Working with Emacs

In my last post, I talked about setting up Emacs with Prelude. With Prelude you get most of the features many professionals spend days setting up their emacs. I believe it is right set of features to start with.

In this post, I will expand on that and talk about how to leverage the features for actual work. I will talk about features that I use all the time.

Everyone’s work style and use case is different. Emacs does not come with all the features one might need. It is not uncommon to switch between emacs and terminal window to seperate editing and execution/processing of documents. However, if you repeat that process for all your work, it may be beneficial to use lisp functions to ease your work. I will talk that in later half of this post.

1. Recent Files

My typical emacs workflow starts with starting emacs (obviously) and pressing C-c f. It is shortcut for listing recent files I worked on. This feature is provided by helm package. Prelude comes with helm package installed, however it is not enabled by default. To enable helm go to “~/.emacs.d/prelude-modules.el” and un-comment prelude-helm and prelude-helm-everywhere packages. If you don’t need, don’t enable too many other packages. In my case, I only enabled the two helm packages.

Go to ~/.emacs.d/personal/custom.el and add following two lines at the end of the file.

(require 'recentf)
 (recentf-mode 1)
 (setq recentf-max-menu-items 50)

You can adjust recentf-max-menu-items size according to your preference. However, with helm you can search file names with any string that matches in a fuzzy way. It is better to have a bigger recent file list than a smaller one.

After you restart emacs, starting from next edit, recent file list should add new files to the list as they are being edited.

2. Working with files

To work with files you need to create it. With prelude it is easy to create files in new directory, without the hassle of typing several commands. Once you visit/create a file with C-x C-f command, if the file and the directory is new emacs will ask if you want to create those file and directory, just press “y” where appropriate.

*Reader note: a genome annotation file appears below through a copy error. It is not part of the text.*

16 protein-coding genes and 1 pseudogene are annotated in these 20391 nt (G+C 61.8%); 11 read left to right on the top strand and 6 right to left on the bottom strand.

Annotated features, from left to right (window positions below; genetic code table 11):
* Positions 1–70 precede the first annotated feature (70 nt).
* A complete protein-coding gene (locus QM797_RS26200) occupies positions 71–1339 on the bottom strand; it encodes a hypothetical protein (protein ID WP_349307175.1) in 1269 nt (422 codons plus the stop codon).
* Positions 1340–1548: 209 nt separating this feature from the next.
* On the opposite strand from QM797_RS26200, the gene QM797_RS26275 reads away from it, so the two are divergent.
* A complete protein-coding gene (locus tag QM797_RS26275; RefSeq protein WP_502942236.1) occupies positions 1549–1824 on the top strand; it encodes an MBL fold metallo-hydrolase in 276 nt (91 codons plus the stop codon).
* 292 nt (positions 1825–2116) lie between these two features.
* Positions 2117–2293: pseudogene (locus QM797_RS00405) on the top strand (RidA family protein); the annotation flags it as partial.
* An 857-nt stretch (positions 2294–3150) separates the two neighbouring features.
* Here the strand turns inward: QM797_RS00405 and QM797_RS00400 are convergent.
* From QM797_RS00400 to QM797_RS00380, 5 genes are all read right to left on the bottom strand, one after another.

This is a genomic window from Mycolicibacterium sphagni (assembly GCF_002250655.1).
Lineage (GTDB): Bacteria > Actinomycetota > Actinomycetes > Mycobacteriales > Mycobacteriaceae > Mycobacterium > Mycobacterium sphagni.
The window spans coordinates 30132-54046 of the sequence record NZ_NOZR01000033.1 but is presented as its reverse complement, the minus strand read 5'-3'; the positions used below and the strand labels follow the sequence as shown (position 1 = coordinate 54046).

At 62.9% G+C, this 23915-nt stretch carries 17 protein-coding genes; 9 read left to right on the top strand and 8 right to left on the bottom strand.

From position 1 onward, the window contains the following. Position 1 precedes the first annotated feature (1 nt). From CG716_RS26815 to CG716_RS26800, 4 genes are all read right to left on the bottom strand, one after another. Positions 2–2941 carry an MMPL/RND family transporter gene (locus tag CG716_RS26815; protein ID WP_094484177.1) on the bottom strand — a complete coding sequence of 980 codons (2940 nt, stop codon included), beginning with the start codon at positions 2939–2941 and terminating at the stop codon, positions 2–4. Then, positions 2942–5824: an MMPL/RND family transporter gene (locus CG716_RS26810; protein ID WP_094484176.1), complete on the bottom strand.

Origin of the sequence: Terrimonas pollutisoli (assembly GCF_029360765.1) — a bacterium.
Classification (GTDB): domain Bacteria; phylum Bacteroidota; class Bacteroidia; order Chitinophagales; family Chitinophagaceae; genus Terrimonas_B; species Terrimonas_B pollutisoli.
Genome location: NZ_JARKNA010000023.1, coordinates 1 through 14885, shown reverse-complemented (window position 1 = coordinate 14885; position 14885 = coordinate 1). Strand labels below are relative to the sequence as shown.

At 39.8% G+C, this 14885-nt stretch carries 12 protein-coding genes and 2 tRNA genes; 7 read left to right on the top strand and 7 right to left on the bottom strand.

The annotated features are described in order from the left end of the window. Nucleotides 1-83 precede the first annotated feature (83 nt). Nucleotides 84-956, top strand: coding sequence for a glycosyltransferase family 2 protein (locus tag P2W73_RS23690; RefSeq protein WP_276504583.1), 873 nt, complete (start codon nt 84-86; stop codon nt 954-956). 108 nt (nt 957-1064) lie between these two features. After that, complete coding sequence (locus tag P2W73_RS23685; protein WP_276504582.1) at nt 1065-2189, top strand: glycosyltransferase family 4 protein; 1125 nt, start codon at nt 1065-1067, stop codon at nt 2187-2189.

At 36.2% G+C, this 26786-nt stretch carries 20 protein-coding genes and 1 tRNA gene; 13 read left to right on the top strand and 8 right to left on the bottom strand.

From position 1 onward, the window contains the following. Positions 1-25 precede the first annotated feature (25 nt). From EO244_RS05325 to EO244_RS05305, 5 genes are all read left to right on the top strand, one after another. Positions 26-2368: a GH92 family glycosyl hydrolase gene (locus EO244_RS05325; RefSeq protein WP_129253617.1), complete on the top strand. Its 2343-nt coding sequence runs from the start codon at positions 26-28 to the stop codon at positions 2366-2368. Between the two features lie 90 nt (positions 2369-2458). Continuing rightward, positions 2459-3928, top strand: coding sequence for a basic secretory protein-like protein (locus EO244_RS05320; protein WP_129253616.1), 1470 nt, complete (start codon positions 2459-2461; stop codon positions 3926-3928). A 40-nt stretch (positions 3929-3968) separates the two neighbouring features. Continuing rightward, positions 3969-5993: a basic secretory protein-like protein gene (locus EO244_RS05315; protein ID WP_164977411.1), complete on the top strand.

3. Magit

As a developer it is a good idea to use some kind of software configuration management (SCM) system. SCM helps you properly track changes in software. Git is a popular choice for version control.

Some of my personal projects are hosted in github.com. Once I create a project using github’s website, I clone the project to my local working directory. Cloning a project downloads metadata (stored in .git directory) necessary to track file versions (changes). You also can create a local git repository and add github’s project URL as remote project location. Basic idea is, you want to upload your files to a website, so that you can access it later in another computer, share with others or work collaboratively.

Once you have a project tracked with git, emacs’ magit package can be used to manage files with git.

After you edit a file and want to commit(add) the changes, follow following commands.

magit-status or C-x g – See status of un-tracked files. (You can press Alt-x and type magit-status or press the shortcut key. With helm it is easy to type magit-status. You can type something like “ma sta“).

Screenshot from 2017-04-02 11-10-21

It will list new files under Untracked files list.